Intraoperative periprosthetic fractures associated with metacarpophalangeal joint arthroplasty

Eric R. Wagner, Robert Van Demark, Gregory A. Wilson, Daryl J. Kor, Steven L. Moran, Marco Rizzo

Research output: Contribution to journalArticlepeer-review

6 Scopus citations

Abstract

Purpose To assess the incidence of and identify risk factors for intraoperative periprosthetic fractures during primary and revision metacarpophalangeal (MCP) joint arthroplasty. Methods Through our institutional Joint Registry Database, we identified 818 MCP joint arthroplasties performed in 285 patients from 1998 to 2012, including 690 primary arthroplasties and 128 revision arthroplasties. Primary diagnoses included inflammatory arthritis (667), osteoarthritis (75), and posttraumatic arthritis (76). Periprosthetic fractures were identified through review of medical records. Results Intraoperative periprosthetic fractures occurred in 23 (3%) fingers (21 patients), including 19 primary and 4 revision arthroplasties. Twelve fractures required stabilization, 4 required only bone grafting, and 1 required both. The fractures occurred during broaching (12), implantation (10), or prior implant removal (1). Diabetes mellitus (DM), younger age, pyrocarbon implant insertion, and cementless fixation increased risk for intraoperative fracture. In particular, DM and the use of pyrocarbon implants significantly increased fracture risk. At 4 years (range, 1.3-10.2 y) average follow-up, no patient with intraoperative fracture had developed a subsequent fracture compared with 3 postoperative fractures in patients without intraoperative fractures. All fractures had healed by the time of the last follow-up. The 2- and 5-year implant survival rates were 96% and 80% in those with intraoperative fractures, respectively, which was not significantly different from those without an intraoperative fracture. When comparing patients with an intraoperative fracture with those without, there was an increased risk of postoperative MCP joint instability defined as implant dislocation. Patients with intraoperative fractures still had noteworthy improvements in their postoperative pain levels and pinch strengths. Conclusions Intraoperative fractures occurred in 3% of MCP joint arthroplasties, including 3% of primary and 3% of revision arthroplasties. Increased risk for fracture was associated with the use of pyrocarbon implants, cementless fixation, and DM. Although these fractures did not appear to adversely affect implant survival, they were associated with increased risk of postoperative instability. Type of study/level of evidence Prognostic III.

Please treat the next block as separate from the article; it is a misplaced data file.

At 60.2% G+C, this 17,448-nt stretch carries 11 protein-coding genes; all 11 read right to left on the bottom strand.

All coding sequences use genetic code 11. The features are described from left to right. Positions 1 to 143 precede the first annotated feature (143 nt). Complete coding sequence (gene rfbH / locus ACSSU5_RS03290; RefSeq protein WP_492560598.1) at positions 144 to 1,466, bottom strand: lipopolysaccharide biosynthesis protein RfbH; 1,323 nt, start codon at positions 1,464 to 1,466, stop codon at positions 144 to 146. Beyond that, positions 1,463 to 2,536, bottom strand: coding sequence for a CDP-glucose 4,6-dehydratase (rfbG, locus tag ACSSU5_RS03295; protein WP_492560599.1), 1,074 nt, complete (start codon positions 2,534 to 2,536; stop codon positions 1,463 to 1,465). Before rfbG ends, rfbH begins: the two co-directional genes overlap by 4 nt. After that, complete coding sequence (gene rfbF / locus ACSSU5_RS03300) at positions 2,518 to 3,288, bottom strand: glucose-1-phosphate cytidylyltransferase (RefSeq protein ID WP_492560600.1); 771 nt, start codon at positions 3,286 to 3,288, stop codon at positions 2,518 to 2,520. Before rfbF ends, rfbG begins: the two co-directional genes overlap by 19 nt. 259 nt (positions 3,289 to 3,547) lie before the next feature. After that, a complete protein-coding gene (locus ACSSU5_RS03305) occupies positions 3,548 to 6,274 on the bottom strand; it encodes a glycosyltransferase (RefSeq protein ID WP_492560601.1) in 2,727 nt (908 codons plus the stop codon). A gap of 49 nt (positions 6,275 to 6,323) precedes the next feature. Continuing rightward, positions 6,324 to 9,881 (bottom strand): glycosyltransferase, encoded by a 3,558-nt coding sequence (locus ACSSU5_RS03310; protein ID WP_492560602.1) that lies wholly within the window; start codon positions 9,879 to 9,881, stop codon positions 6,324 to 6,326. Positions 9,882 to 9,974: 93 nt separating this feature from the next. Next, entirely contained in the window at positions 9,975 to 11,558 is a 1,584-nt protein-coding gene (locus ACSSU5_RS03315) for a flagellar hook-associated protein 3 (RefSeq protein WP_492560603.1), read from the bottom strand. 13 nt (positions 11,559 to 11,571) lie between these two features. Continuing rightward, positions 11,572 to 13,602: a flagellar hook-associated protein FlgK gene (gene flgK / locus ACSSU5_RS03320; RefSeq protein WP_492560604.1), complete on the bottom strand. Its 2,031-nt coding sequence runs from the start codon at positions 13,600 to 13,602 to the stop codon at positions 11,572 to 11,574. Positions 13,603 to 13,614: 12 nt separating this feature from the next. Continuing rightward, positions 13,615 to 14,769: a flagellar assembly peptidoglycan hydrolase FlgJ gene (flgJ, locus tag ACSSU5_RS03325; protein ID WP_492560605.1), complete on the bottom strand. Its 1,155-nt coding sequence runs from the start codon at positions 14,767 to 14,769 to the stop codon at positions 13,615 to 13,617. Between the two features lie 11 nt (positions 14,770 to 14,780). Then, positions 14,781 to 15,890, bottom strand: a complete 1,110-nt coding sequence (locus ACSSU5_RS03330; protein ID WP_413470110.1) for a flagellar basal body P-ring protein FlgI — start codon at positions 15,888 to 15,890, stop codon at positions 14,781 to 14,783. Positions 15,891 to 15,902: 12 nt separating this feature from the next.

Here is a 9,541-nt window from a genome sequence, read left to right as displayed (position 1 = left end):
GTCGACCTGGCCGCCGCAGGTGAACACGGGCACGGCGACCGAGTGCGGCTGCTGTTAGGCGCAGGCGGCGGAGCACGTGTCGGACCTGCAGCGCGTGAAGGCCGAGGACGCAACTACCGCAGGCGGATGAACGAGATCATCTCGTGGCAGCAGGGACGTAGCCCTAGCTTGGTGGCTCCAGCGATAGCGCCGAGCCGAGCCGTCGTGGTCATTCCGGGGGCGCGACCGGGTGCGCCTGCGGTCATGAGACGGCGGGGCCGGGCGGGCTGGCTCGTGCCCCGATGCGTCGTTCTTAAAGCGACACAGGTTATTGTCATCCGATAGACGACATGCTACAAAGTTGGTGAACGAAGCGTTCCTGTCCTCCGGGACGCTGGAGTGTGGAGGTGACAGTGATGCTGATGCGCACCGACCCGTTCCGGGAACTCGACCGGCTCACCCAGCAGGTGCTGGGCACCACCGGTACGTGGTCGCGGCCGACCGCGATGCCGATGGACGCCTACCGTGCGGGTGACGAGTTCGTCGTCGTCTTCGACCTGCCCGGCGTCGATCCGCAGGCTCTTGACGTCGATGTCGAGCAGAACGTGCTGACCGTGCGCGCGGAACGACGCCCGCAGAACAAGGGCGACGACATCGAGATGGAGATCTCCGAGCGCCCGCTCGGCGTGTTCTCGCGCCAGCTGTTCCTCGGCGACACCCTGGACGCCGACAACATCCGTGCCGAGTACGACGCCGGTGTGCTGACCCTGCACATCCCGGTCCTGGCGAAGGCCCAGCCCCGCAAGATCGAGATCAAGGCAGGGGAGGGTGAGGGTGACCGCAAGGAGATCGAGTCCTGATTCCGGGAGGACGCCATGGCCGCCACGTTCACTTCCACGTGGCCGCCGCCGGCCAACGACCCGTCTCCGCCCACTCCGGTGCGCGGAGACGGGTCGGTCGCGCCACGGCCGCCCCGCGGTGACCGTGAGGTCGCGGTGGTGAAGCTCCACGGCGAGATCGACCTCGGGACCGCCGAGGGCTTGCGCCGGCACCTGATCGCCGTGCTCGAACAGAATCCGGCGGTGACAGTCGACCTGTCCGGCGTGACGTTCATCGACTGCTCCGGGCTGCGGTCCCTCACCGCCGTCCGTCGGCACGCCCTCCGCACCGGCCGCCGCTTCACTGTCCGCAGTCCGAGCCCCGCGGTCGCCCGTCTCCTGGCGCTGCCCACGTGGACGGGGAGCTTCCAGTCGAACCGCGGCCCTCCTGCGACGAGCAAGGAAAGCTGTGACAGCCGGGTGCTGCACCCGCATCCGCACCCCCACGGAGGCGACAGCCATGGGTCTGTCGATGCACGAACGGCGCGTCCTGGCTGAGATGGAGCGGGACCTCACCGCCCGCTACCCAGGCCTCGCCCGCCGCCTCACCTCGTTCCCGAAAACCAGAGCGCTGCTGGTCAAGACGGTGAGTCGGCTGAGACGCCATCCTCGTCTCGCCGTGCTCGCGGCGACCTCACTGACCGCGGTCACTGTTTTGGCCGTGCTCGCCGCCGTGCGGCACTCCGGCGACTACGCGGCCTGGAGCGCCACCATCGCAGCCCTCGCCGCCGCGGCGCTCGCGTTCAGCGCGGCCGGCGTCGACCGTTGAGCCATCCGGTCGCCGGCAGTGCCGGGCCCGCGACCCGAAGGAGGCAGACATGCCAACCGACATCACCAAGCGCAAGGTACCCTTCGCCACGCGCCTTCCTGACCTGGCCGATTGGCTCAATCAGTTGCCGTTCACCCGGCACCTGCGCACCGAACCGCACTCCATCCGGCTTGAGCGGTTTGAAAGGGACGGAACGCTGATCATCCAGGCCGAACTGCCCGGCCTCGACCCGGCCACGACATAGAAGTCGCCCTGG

Original languageEnglish (US)
Article number54367
Pages (from-to)945-950
Number of pages6
JournalJournal of Hand Surgery
Volume40
Issue number5
DOIs
StatePublished - May 1 2015

Keywords

  • Metacarpophalangeal arthroplasty
  • intraoperative fracture

ASJC Scopus subject areas

  • Surgery
  • Orthopedics and Sports Medicine

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